Riss turned back to the window. “I was only in command temporarily. Because Sergey asked me to.”
“That’s not what Gennaji thought,” Sanvi replied, flicking switches. “Altering course.”
“Let’s just find out what he wants,” Riss said sharply. She touched the comm panel. “Enoch, what’s the situation?”
“Gennaji is still insisting that we let him board. Says he wants to talk to you.”
“Oh? So he doesn’t know I was on the rock?”
“I thought he knew your MO, but looks like—”
“I don’t care what it ‘looks like,’ and I care even less to have that bastard on my ship.”
“He says if we don’t let him board, he’ll report us to the Council as thieves.”
“The Coun—” Riss turned red and sputtered. “We got the lottery fair and square.”
Sanvi interrupted. “Gennaji probably doesn’t see it that way, Riss.”
Riss took a deep breath and exhaled slowly.
“All right, Enoch. Tell him he can board. But only him.”
“OK, I’ll tell him. But he won’t like it.”
“Whatever. Prep Airlock 1. We’re coming in.”
Riss cut the comm off. The Artemis loomed in front of them, almost entirely upside down. The Sagittarius wasn’t straight up, either, floating at a sideways angle to the Artemis.
“This,” the geist said. “This, uh, isn’t what I expected ships would look like in space.”
“You thought they would meet face to face or something?” Sanvi said.
He looked at her and nodded quickly, then stared back out the window.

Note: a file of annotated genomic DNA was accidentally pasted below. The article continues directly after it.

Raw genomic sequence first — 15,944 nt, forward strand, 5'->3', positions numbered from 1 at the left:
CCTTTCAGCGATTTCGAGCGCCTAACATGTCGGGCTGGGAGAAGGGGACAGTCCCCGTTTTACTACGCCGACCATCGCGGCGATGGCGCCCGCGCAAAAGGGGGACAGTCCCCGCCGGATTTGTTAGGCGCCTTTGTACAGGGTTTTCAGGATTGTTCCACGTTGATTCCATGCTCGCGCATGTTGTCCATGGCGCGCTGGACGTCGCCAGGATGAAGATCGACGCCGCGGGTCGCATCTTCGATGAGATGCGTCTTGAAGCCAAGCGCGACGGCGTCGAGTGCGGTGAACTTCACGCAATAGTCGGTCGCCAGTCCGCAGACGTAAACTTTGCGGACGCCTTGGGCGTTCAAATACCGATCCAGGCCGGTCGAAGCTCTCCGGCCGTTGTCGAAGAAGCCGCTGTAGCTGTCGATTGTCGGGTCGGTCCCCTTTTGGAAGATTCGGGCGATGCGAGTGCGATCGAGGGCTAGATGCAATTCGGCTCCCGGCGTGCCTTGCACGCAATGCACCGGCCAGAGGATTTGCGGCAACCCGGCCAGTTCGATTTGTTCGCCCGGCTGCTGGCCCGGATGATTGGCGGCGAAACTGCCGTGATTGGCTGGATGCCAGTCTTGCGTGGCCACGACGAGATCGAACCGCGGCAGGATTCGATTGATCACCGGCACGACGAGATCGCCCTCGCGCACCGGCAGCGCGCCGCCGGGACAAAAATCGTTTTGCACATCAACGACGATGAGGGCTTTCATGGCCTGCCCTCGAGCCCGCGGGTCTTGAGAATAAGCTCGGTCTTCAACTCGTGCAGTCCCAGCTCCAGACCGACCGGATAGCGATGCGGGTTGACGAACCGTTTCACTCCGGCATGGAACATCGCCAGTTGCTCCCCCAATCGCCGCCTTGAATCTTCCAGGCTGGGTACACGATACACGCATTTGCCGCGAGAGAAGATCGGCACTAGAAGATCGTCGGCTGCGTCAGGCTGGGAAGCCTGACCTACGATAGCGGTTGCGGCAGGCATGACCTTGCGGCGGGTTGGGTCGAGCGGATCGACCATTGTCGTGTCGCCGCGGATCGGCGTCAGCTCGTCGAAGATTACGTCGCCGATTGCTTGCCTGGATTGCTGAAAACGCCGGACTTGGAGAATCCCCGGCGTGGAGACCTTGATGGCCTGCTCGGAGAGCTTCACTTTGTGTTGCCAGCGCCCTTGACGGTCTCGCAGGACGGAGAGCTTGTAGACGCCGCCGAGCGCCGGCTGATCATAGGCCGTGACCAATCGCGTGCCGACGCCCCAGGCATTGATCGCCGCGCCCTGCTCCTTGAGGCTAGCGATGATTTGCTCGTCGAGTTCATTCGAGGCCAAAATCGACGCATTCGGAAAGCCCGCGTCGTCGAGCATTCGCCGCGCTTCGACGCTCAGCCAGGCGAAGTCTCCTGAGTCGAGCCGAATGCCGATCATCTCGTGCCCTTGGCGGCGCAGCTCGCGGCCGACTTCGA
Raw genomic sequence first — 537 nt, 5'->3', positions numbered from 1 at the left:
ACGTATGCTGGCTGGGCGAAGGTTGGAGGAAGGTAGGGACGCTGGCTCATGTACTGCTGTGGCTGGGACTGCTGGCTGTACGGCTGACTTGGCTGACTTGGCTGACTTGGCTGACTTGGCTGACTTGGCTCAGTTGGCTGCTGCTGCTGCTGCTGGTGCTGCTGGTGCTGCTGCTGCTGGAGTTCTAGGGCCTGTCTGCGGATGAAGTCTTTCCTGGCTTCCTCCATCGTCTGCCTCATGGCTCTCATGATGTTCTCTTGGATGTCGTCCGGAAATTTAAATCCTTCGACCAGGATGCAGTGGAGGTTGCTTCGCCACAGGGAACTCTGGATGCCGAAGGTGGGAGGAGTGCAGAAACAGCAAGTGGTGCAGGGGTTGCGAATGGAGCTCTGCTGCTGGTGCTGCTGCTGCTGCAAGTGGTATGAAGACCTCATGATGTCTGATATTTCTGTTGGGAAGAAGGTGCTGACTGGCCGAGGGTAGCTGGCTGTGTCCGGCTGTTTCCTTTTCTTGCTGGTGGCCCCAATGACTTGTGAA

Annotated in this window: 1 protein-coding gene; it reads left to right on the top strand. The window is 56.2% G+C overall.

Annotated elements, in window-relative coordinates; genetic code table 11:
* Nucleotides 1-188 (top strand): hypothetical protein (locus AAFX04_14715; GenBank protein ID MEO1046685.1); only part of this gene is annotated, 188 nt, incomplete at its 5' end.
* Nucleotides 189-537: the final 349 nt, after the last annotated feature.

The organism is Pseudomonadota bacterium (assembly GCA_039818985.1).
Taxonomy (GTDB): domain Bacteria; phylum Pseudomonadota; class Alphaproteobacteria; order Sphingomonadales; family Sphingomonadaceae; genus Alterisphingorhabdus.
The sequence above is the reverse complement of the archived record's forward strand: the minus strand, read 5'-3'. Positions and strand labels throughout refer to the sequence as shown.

“There’s no up or down,” she said. “No left or right. Only Space.”
“Kind of makes my brain hurt.”
“You get used to it,” Riss said. “Take us in.”
Sanvi nodded, moving her hands quickly. “Cutting port thrusters.”
The Hopper adjusted course. They were on top of the Artemis now. Or underneath, from the Artemis crew’s perspective. Cooper craned his neck. His dark skin seemed to have grown paler. Riss guess that the prospect of going down into the ship and then suddenly being right-side-up did not appeal much to his stomach.
“Have a seat.”
The geist strapped himself in. Riss glanced back. He tugged at his suit collar and rubbed a hand over his head. Must be feeling queasy, she thought.
“Coop,” she called out with a touch of sympathy. “Take a breath. Focus. Think of the rocks.”
He nodded, then closed his eyes.
The Hopper shuddered as it touched the Artemis.
“Automatic guidance engaged,” Sanvi announced. “Lock established. Seal firm. Good to go.”
“Good work,” Riss said. “OK, everybody. Prep your sidearms. We have a rock to defend.”
Next: Bring of Light, Chapter 2: Luna Base